Record editorial: Like U.S. women’s soccer team, winter sports athletes are fighting for equality
In the moments after the U.S. women’s national soccer team secured its second consecutive World Cup championship Sunday with a 2-0 victory over the Netherlands, fans in the stadium made their demand quite clear with a simple but powerful chant: “Equal pay! Equal pay!”
It was in reference to the American players’ ongoing lawsuit against the U.S. Soccer Federation centered on the fact the women’s team earns substantially less money than the men’s team despite being far superior on the field.
The message was directed at the Chicago headquarters of U.S. soccer’s governing body. But given that female winter sports athletes have themselves been waging a decades-long battle for gender equality, it resonated in Park City.
The U.S. women’s soccer team deserves kudos for fighting for equal treatment and sparking a discussion on the biggest possible stage about the issue, which affects female athletes in nearly every sport. It’s certainly a relevant topic in the winter sports world, where gender imbalance remains problematic even as outspoken athletes like Lindsey Vonn and Park City native Sarah Hendrickson have helped spur progress.
Take the 2018 Winter Olympics for example. While women’s events made up half of the competitions, female athletes represented just 43 percent of all competitors. That’s a 6 percent increase over the 2002 Games, which is significant, but it’s still not particularly close to a 50/50 split. And in many events, such as downhill skiing, speed skating and ski jumping, women aren’t allowed to compete on some of the same courses or tracks as their male counterparts. The rationale stems from the laughably outdated notion that women’s bodies are too fragile.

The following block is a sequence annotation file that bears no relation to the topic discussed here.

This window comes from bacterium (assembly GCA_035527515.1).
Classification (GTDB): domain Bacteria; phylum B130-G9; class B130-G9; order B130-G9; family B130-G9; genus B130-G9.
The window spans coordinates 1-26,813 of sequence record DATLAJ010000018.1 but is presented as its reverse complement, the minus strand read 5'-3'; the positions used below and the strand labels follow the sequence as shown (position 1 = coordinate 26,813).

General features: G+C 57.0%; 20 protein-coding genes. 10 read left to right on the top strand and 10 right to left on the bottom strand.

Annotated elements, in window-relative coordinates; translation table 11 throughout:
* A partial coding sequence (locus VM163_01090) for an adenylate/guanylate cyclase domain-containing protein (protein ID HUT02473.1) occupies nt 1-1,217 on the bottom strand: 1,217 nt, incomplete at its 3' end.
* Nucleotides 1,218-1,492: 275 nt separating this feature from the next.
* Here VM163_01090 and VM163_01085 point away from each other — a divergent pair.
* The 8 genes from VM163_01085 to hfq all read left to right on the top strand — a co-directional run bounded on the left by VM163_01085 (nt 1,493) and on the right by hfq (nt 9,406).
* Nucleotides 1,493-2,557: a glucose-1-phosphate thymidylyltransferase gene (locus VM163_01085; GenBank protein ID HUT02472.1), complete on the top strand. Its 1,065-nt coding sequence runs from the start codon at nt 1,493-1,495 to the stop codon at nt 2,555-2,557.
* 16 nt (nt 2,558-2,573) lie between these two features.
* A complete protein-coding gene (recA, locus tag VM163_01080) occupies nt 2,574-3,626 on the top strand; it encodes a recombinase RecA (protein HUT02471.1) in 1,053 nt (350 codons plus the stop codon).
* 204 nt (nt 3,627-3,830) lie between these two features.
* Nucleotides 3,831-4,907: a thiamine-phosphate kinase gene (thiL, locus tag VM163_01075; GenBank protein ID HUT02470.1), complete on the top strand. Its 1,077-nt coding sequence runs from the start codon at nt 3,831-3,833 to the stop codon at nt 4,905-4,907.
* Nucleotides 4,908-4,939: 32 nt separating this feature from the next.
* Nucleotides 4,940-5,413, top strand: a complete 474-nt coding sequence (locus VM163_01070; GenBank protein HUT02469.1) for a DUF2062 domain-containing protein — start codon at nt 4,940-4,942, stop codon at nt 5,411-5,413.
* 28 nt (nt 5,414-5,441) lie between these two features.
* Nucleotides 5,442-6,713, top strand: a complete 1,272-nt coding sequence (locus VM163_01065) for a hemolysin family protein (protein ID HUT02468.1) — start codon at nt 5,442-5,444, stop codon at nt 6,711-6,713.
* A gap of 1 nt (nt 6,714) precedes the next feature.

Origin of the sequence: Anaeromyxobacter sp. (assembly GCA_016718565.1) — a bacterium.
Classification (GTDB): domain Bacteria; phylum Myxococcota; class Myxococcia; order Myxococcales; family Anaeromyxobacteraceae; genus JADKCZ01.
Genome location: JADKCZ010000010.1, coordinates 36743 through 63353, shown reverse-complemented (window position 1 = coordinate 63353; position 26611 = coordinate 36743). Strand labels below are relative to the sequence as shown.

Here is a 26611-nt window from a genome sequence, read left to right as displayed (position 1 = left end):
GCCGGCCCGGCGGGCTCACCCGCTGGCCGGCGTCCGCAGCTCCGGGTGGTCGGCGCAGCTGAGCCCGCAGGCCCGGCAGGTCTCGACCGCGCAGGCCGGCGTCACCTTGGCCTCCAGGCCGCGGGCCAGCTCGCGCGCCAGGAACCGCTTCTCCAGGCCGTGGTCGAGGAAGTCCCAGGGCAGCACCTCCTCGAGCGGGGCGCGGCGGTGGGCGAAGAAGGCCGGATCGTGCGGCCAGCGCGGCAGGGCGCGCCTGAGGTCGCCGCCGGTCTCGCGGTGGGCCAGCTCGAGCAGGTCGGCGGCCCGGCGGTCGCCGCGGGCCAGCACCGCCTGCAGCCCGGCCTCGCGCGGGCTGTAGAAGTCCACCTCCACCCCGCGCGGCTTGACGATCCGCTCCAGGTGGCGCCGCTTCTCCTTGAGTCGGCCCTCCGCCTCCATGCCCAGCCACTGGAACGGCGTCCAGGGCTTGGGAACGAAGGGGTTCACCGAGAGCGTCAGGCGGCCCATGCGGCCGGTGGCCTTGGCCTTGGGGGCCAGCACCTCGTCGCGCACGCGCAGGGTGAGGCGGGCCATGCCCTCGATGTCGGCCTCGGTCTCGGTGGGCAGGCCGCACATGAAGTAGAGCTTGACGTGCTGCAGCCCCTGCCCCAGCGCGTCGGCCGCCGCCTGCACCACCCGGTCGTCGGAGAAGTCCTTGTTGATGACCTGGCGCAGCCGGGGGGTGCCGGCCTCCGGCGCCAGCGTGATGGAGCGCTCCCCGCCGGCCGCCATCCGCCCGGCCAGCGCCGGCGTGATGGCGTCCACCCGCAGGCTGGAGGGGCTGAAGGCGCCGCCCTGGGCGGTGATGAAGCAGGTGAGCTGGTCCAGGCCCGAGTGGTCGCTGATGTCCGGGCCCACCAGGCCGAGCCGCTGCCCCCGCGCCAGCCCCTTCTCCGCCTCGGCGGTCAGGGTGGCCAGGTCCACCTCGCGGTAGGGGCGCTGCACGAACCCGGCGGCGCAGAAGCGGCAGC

Additionally, some winter sports still underpay women. International Ski Federation rules, for instance, have dictated female ski jumpers make less than a third of what men do for winning World Cup competitions. Sports like downhill skiing and freestyle skiing/snowboarding have been relatively forward-thinking and award prize money equally, but Vonn and others argue a pay gap still exists when factoring in other sources of income like endorsement deals.
On one hand, the strides toward gender equality represented in trends like the growing number of female participants in the Winter Olympics have been encouraging. On the other, it’s frustrating that it’s 2019 and women in sports, by and large, are still up against barriers that male athletes have never encountered.
Hopefully the U.S. women’s soccer team and its courageous call for fair treatment will help take a sledgehammer to that glass ceiling. When it shatters, Parkites, and the female athletes they root for, will be among those cheering loudest.
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To the recent discussion on trail etiquette, recall the Law of the Jungle. When moving about, the smaller, quicker, more maneuverable, yield to the larger, stronger, more lethal. Without written rules, we all follow this law instinctively.